Transport secretary Stephen Byers has been criticised for promising to issue a 'letter of comfort' to the companies chosen to run the Underground public/private partnership.
Liberal Democrat MP David Rendell said Mr Byers' letter will make a mockery of privatisation and means the taxpayer will end up footing the bill if it fails.
He said: 'This means the government, ie the taxpayer, will step in and pay if
The National Audit Office has told the Commons Public Accounts Committee Mr Byers had not given Parliament enough notice that he intends to issue the letter in line with regulations.
The transport secretary is required to give 14 days notice to the committee, but the late briefing and Easter break mean only four days was given.
A DTLR spokesman said: 'The comfort letter is not a guarantee, but it makes clear that London Underground would not stand by if there was a bill they couldn't meet. In those circumstances, Mr Byers would consider increasing
Amey makes lights work
Amey has won an£85m private finance initiative public lighting contract from Walsall MBC.
Working with Barclays European Infrastructure Fund, Amey will be responsible for the management and maintenance of all of Walsall's 26,000 lights in one of the first street lighting contracts tendered under PFI.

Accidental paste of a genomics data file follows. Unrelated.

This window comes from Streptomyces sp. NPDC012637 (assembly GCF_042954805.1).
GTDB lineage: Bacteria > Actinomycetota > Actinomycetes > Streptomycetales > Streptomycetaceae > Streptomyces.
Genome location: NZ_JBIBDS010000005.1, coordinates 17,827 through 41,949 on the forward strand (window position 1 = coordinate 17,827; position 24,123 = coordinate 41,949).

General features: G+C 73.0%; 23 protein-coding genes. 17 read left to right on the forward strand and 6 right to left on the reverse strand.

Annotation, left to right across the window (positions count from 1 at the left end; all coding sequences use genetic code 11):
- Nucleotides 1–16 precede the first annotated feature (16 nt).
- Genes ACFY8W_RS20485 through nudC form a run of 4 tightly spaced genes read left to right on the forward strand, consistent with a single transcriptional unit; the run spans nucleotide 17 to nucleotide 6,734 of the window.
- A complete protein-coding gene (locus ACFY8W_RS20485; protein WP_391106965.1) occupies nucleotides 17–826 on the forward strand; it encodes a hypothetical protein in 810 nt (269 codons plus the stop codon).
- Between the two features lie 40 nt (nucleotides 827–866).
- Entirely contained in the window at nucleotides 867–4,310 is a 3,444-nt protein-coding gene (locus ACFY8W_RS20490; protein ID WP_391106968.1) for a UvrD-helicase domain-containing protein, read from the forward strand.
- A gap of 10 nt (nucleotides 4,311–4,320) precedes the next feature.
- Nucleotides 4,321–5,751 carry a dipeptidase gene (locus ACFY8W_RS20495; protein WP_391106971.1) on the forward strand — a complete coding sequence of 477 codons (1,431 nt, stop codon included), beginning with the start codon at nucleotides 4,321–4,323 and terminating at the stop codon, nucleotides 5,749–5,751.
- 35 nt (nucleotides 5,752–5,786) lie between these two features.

Within the first five years of the 25-year contract, the company will replace old lights.
Amey's chief executive Brian Staples said: 'This contract represents a further value-creating component in our
highly successful highways management business.'
ITNet in new London deal
Tower Hamlets LBC has awarded the contract for managing its core IT services to ITNet.
The two-year contract is worth£3.5m and includes mainframe operations, hardware maintenance and a help desk, which had been outsourced to other suppliers, including ICL.
ITNet director of sales and marketing Paul Johnson said: 'Tower Hamlets will receive one cohesive delivery, a higher level of service availability, improved quality and service level agreements.'
First student hall takeover
Jarvis is to take over Nottingham Trent University's student halls of residence in a deal worth around£16m. It is the first time a university has transferred nearly all its accommodation to the private sector.